Courtesy of the author
Courtesy of the author

As my girls have grown up and their learning has expanded, Amelia didn’t die from “banging her head in an accident”. Instead we were honest and told them about a car accident. Told them about the hospital. It was – and still is – hard; watching their faces contort as they try to imagine the unimaginable. We had to learn everything with them, we had to adapt as they did. We began to learn new ways to memorialise her and talking to them in time brought out the happier memories rather than the sad thoughts. The girls suggested ways we could remember her too – souvenirs bought on holiday to be taken to her grave. There was always a constant, though: Amelia was gone and wouldn’t come back. In this, I suppose our parenting changed. In essence, we were doing everything for the first time again.

With Amelia we learned a lot of ‘the firsts’ which then came naturally with the others – but we were extra fearful, constantly sat on the edge of our seats when they learned new things or physically explored their surroundings too. Sending them off to school is a nerve-wracking time as it is for every parent, but I, who was at work when the car accident happened, remember being a bundle of nerves. I hated not being present or for my partner, at least, to be there to protect them. I constantly worried, and still do now, that they will be taken from me too. Maybe this means I’ve ‘over-parented’ at times, halted progress in order to hold onto them. I needed to watch over them, regain some kind of control which would prevent tragedy.

I suppose this made us more responsive and reactive parents, hyper aware of scenarios which could pose a danger; triple checking seatbelts, locks, home safety. Not only this, but as my partner and I were becoming more aware of our own mental weaknesses, we looked for them in Isabelle and Matilda, providing different types of comfort, making sure to be there to talk through emotional problems.

“I often spend moments wondering how she would have grown, what kind of young lady she would be now. This is perhaps the rawest pain...”

Socially, life became much harder. Amelia hung over each new friendship like a cloud. Inevitably meeting new people comes round to conversations about how many kids you have – Do I say two and avoid the conversation? Or do I admit three and explain, which always brings on the head tilt and the apology, making me feel awkward? Of course, nobody knows what to say when I do bring it up, how would they? Even I don’t know what to think, still. As Isabelle grew up, there were talks between my partner and I, ‘should we mention Amelia?’. Thankfully taking Isabelle to pre-school was easier, Amelia had attended and, on her death, the teachers supported us, named a part of the school after her. We stuck to these easier scenarios, enrolling Isabelle in similar clubs and classes, saving us from the ‘conversation’.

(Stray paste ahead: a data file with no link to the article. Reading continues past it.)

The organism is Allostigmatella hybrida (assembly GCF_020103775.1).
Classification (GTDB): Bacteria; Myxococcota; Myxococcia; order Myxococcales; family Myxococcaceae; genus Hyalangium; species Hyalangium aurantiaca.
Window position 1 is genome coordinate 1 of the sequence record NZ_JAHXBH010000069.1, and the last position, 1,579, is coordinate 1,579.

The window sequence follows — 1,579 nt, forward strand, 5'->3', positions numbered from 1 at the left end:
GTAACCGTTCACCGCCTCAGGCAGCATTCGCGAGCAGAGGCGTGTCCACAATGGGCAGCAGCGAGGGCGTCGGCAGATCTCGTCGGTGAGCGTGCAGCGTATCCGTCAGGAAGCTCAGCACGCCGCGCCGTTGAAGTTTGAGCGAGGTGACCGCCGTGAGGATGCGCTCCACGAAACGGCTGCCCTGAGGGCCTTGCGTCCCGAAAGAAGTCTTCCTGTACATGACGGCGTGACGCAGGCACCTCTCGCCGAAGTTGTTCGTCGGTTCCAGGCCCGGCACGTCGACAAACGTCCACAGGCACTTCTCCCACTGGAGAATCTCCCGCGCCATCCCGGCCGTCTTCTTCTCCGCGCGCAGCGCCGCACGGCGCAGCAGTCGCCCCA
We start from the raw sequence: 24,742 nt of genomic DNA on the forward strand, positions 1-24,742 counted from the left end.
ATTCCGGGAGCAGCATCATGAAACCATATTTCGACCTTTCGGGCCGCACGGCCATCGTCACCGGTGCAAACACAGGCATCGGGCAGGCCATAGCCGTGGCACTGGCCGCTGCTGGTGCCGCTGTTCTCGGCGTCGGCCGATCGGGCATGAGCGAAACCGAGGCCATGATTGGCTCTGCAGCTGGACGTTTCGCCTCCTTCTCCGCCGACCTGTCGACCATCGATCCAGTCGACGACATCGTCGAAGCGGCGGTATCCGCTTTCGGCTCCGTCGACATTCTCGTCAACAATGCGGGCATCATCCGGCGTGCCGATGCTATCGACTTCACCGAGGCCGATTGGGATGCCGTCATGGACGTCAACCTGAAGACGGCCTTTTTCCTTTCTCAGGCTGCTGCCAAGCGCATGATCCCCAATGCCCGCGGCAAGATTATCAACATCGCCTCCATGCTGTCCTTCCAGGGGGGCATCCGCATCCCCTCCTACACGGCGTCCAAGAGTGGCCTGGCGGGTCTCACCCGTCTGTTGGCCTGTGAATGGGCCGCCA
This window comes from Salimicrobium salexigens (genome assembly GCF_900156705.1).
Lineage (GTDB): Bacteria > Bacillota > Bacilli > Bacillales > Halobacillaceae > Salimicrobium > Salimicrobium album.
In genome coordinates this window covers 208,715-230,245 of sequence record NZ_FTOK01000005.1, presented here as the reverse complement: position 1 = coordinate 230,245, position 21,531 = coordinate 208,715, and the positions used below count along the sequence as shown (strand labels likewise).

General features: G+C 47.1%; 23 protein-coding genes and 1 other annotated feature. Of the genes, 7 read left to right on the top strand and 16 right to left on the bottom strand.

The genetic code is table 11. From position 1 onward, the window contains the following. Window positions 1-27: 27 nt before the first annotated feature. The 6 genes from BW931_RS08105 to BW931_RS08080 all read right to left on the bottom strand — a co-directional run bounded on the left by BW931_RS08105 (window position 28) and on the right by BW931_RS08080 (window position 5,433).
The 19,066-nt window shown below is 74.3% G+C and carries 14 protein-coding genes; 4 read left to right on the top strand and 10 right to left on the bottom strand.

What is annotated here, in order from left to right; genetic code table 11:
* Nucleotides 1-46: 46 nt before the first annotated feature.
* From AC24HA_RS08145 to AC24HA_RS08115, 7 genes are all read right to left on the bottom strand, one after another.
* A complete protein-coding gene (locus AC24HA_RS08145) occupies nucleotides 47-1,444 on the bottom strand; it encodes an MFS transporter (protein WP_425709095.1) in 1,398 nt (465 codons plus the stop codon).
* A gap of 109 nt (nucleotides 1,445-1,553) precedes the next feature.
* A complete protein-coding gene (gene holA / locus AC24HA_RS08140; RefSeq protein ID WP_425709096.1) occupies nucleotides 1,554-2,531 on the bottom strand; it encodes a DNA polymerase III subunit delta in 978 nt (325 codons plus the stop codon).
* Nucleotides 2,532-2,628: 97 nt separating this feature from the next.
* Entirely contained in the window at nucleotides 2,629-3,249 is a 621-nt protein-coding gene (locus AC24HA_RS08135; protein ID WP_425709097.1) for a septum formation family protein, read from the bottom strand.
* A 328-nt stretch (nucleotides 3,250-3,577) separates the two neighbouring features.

Twelve years on, of course we still celebrate and talk about Amelia – what we think she would have been like, what kind of young woman she would have been, how she might have guided her sisters. This is perhaps one of the hardest aspects of Amelia’s death we’ve had to deal with – I often spend moments wondering how she would have grown, what kind of young lady she would be now. This is perhaps the rawest pain: nothing could ever provide an answer, and imagining her in scenarios we never got the chance to see only amplifies her loss.

When my partner went for the first antenatal scan, Amelia waited in the reception rooms outside eager for news. We came out, gave her a printed photo of the scan which she insisted on showing everyone, proud that she would have a younger sibling to coach and watch over. I think she still did that, but in a very unique way. We make sure to tell Isabelle and Matilda how proud she would be when they do well at something. They know her now, I think.

Despite all the pain and sadness, it’s in these conversations where happiness lies. They mention her, we smile and laugh, and we all remember Amelia as a wonderful moment in our lives, rather than a tragic event. This helps us heal, and that healing will carry on.

Dan Lipscombe is a video game journalist and father